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1 in 3 Australians negatively affected by COVID-19

Almost half of Australians aged over 18 have reported that the COVID-19 pandemic has affected their household finances, with 31 per cent reporting a negative impact.

New data released by the Australian Bureau of Statistics has found that 45 per cent of Australians aged 18 years and over have had their household finances impacted by the COVID-19 pandemic in the period between mid-March and mid-April.

Further, according to the ABS Household Impacts of COVID-19 Survey, one in three Australians reported that their household finances have worsened since the outbreak, with 14 per cent reporting an improvement.

The report also found that while a majority of Australians (81 per cent) stated that their household could raise $2,000 for something important “within a week”, a concerning number reported financial hardship, according to ABS program manager for household surveys Michelle Marquardt.

“One in 13 Australians (7.5 per cent) said their household lacked the money to pay one or more bills on time, and one in 10 (10 per cent) had to draw on accumulated savings to support basic living expenses,” Ms Marquardt said.

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Over a quarter (28 per cent) of Australians over 18 stated that they had received the first one-off economic support payment of $750, announced by the government in March as a part of the COVID-19 stimulus packages, with older Australians more likely to have received this payment.

“Those aged 65 years and over were more likely than those aged 18 to 64 to have received the first one-off $750 economic support payment (60 per cent compared with 19 per cent),” Ms Marquardt said.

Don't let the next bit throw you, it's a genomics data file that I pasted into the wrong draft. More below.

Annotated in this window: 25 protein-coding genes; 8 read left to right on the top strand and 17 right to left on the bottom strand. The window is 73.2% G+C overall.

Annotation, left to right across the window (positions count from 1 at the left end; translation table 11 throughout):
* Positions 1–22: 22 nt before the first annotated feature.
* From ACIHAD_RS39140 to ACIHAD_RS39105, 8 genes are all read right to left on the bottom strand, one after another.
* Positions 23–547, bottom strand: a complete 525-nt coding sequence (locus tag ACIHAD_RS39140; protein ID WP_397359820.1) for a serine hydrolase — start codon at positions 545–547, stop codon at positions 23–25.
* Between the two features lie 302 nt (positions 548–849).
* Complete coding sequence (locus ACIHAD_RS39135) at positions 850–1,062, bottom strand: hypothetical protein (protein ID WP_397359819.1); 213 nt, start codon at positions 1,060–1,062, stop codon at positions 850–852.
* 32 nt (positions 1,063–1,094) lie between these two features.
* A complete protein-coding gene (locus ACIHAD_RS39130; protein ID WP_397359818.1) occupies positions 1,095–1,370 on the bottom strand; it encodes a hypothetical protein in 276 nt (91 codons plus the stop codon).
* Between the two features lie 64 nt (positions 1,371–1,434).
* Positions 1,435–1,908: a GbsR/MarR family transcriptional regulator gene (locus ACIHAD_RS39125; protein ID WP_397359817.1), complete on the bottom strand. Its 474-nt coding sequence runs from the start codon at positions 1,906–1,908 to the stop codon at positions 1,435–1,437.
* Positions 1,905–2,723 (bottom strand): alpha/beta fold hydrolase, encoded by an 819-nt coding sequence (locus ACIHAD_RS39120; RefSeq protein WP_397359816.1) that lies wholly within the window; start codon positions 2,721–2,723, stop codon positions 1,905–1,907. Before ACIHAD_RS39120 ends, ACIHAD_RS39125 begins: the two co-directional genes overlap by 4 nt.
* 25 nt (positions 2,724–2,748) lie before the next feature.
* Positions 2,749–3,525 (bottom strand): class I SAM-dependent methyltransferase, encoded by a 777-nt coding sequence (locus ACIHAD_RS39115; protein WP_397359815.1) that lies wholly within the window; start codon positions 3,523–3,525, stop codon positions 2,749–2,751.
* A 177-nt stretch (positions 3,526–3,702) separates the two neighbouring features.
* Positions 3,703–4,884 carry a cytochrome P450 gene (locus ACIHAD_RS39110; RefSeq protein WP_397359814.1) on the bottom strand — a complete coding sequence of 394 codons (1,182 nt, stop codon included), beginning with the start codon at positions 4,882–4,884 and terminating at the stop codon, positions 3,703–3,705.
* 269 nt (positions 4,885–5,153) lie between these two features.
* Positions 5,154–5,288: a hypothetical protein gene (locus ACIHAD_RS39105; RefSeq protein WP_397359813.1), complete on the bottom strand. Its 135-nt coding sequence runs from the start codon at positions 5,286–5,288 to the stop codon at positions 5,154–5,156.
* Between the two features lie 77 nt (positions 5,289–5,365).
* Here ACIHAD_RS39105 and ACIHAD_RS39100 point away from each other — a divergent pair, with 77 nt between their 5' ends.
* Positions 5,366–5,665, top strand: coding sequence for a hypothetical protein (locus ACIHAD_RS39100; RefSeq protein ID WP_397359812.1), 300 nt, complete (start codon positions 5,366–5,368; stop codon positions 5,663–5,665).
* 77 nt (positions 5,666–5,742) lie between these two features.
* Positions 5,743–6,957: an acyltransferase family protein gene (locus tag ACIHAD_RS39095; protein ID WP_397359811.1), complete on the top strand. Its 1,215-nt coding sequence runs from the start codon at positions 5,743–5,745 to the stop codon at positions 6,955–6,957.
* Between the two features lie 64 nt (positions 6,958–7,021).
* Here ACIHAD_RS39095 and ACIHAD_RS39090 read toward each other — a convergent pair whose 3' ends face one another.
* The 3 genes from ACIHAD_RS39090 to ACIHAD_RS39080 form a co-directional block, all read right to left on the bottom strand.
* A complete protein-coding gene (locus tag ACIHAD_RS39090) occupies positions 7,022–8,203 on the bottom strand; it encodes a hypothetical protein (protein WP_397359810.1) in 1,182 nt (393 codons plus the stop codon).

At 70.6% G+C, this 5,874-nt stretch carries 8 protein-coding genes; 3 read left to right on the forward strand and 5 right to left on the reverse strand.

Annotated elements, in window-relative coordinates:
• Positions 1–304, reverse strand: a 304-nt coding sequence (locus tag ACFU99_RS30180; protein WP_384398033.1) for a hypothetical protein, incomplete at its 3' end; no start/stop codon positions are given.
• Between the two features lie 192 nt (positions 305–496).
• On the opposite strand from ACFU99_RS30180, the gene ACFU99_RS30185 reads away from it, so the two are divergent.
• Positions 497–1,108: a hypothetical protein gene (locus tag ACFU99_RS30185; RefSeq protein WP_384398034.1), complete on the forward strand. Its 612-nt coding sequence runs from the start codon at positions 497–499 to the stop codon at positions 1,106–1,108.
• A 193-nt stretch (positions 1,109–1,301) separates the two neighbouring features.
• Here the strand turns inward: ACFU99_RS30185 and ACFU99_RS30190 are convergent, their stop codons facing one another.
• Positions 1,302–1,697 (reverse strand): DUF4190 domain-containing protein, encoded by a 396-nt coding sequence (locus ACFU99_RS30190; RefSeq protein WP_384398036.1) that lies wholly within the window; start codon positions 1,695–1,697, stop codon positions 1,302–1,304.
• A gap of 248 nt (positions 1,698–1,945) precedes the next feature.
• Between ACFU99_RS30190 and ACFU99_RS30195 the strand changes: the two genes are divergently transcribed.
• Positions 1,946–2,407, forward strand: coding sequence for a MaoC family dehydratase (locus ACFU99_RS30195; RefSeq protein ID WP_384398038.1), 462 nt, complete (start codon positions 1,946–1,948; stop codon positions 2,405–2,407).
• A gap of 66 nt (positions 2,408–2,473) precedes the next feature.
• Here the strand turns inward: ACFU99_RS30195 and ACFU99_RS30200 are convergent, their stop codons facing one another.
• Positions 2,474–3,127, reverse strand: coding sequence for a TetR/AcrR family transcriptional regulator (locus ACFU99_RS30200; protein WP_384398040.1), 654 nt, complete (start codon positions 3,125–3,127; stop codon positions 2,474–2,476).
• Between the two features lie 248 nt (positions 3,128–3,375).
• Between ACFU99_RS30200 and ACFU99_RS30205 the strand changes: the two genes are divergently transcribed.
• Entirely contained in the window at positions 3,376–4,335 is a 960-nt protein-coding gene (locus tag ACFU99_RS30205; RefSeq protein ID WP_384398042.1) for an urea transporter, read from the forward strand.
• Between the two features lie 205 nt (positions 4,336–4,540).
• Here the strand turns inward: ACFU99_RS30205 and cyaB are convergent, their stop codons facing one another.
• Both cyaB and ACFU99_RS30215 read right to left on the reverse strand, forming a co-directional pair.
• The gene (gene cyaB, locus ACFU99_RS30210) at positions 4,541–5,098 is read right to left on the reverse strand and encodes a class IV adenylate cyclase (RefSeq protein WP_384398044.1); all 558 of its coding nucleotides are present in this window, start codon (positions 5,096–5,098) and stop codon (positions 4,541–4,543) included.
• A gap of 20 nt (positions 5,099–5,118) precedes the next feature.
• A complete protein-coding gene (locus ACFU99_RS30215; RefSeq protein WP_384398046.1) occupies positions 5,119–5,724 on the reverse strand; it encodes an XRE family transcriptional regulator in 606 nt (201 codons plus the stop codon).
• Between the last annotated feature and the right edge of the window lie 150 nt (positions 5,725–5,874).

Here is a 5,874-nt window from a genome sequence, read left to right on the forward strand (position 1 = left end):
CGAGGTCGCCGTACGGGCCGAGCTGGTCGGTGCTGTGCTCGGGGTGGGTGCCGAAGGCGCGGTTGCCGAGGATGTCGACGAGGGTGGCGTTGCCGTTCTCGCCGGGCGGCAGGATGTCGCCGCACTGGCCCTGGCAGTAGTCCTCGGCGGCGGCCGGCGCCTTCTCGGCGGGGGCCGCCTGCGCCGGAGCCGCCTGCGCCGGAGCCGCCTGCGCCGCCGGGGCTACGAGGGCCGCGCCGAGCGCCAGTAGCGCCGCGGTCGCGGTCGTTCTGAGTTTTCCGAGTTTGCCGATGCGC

“Around half (53 per cent) of persons who received the economic support payment added it to savings, with persons aged 65 years and over more likely to do so than persons aged 18 to 64 (71 per cent compared with 37 per cent).”

The survey also collected information about Australians’ emotional and mental wellbeing over the period between mid-March and mid-April, and compared the findings with results from the ABS’ 2017-18 National Health Survey.

The results found that Australian adults were experiencing increased levels of anxiety and restlessness amid the COVID-19 pandemic, and changing their habits to interact with family and friends remotely.

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“Compared to the 2017-18 National Health Survey, almost twice as many adults reported feelings associated with anxiety, such as nervousness or restlessness, at least some of the time over the last four weeks,” Ms Marquardt said.

“Adults aged 18 to 64 years were nearly twice as likely as those aged 65 years and over to experience feelings related to anxiety at least some of the time.”

With limitations on movements associated with coronavirus restrictions, fewer Australians were seeing friends and family outside the home, compared with the results from the 2014 General Social Survey (48 per cent compared with 76 per cent in 2014).

However, the research found that many were using alternative ways to stay in touch while in lockdown during the first two weeks of April.

“Two-thirds of Australians (65 per cent) increased their frequency of non face-to-face contact with family and friends outside of their household, most commonly via audio-only calls (92 per cent), text and instant messaging (86 per cent) and video calls (67 per cent),” Ms Marquardt concluded.

[Related: Business credit growth hits 30-year high]

1 in 3 Australians negatively affected by COVID-19
mortgagebusiness

Hannah Dowling

Hannah Dowling is a journalist for mortgage business, the leading source of news, opinion and strategy for professionals working in the mortgage industry.

Prior to joining the team at Mortgage Business, Hannah worked as a content producer for a podcast catering to property investors. She also spent 6 years working in the real estate sector at a local agency. 

Hannah graduated from Macquarie University with a Bachelor of Media and Journalism. 

You can email Hannah at: This email address is being protected from spambots. You need JavaScript enabled to view it.

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